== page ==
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THURSDAY, May 3, 2018 (HealthDay News) -- Testing for small changes in the flow of lymph fluids after breast cancer surgery can spot the start of a painful swelling known as lymphedema before it becomes hard to treat, a new study suggests.
Evaluating nearly 150 breast cancer patients considered at high risk for lymphedema, researchers found that measuring lymph flow using bioimpedance spectroscopy helped prompt earlier intervention. The device uses electrical current to assess body fluid volume.
Often, lymphedema isn't diagnosed until swelling becomes obvious, when it can't be reversed, study author Dr. Lyndsey Kilgore explained.
"A woman may not notice the swelling yet, but the whole point is we're detecting it sooner so we can intervene sooner," said Kilgore, a resident in the department of surgery at the University of Kansas Medical Center.
"If women know we can detect lymphedema sooner, it will probably ease a lot of patients' minds," she added.
Swelling results when lymph vessels can't carry fluid away from the area, and it can lead to decreased range of movement and infection on the affected side. The more lymph nodes that are removed during breast cancer surgery, the more likely lymphedema will result.
Historically, rates of breast cancer-related lymphedema in high-risk patients -- defined in the study as those who underwent lymph node removal and radiation and/or chemotherapy -- range from 20 percent to 40 percent, according to Kilgore.
She and her colleagues evaluated 146 women considered at high risk for lymphedema over three years. All patients received baseline lymph flow measurements before surgery and periodic follow-up measurements for at least one year after surgery.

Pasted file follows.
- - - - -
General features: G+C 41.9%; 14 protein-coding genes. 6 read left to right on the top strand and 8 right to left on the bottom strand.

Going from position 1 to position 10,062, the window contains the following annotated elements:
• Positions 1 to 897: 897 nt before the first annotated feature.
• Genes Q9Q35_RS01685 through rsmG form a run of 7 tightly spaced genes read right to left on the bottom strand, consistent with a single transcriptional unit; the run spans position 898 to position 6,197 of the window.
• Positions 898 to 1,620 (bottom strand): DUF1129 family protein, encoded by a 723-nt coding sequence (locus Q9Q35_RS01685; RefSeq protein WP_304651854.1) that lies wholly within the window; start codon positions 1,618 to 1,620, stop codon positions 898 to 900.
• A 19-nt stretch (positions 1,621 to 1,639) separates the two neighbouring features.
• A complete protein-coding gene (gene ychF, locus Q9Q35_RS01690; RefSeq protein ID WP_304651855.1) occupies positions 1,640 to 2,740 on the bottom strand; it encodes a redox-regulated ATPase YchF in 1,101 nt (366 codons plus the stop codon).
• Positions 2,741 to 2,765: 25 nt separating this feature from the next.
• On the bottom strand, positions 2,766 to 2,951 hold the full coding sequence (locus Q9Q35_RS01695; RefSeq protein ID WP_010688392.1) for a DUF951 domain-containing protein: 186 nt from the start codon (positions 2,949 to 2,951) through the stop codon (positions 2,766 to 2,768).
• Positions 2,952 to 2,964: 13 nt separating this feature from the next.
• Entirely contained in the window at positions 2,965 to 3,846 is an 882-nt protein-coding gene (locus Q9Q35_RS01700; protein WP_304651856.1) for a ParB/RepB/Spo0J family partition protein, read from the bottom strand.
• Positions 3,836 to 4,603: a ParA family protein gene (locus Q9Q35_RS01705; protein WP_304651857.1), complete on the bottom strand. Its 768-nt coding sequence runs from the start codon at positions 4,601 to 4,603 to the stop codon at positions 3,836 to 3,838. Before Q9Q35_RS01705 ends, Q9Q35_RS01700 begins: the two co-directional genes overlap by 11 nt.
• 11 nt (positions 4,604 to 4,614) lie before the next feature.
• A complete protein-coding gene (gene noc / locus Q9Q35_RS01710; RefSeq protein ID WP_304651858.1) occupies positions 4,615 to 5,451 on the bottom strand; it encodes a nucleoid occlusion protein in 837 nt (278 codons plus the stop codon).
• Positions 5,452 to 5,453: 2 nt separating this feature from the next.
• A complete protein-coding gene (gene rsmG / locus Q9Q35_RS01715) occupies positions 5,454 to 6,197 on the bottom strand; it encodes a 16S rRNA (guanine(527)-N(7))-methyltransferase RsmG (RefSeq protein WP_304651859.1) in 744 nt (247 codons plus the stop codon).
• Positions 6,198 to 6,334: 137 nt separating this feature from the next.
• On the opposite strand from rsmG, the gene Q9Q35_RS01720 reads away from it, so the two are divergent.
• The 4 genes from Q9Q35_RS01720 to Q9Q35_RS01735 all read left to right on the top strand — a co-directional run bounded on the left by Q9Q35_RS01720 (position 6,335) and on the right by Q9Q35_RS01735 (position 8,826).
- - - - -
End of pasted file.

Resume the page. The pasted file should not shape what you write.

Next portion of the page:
Forty-nine of the patients, or about one-third, developed "subclinical" lymphedema -- before noticeable symptoms. These women started home treatments that included wearing a compression sleeve garment and self-massage over four to six weeks. Post-treatment measurements were taken to evaluate improvement.
Of those 49 patients, 40 had lymph flow measurements return to the normal range by their last follow-up visit. Nine participants required referral for a more extensive treatment known as complete decongestive therapy.
Kilgore said the $3,500 testing device requires sticky patches costing about $60 per patient that help measure lymph fluid during testing. Her hospital is reimbursed an average of $115 per test by private insurance companies -- though the actual procedure costs more -- and Medicare reimburses similarly, she said.
But another breast cancer expert noted that other tools and techniques can detect lymphedema before symptoms arise, including a basic tape measure that costs "a couple of dollars."
Dr. Mehra Golshan, director of the breast surgical oncology fellowship at Dana-Farber Cancer Institute in Boston, said he uses a tool called a laser perometer, which gauges lymph flow by capturing thousands of points of measurements on the entire arm. Other hospitals may use a water displacement technique that measures arm swelling by how much water is displaced in a tank.
"In most places, where health care dollars matter a lot … [measuring tape] would be the way to do it," said Golshan, who wasn't involved in the new study. "But as time goes on, more sophisticated systems have been developed that are slightly more sensitive and accurate than tape measurements, though not necessarily better in terms of patient outcomes."
But Golshan praised the new study for focusing on lymphedema detection, which continues to be an important problem among breast cancer surgery patients. Once detected, physical therapy is often prescribed along with home treatment, both of which can reduce associated side effects.
"The good news is, it's becoming less frequent" because of more advanced lymph node removal techniques, he said. "I think trying to detect it early and offering patients access to care to help alleviate it is important and should be applauded."
The study was scheduled for presentation Thursday at the American Society of Breast Surgeons annual meeting, in Orlando, Fla. Research presented at scientific conferences typically hasn't been peer-reviewed or published, and results are considered preliminary.
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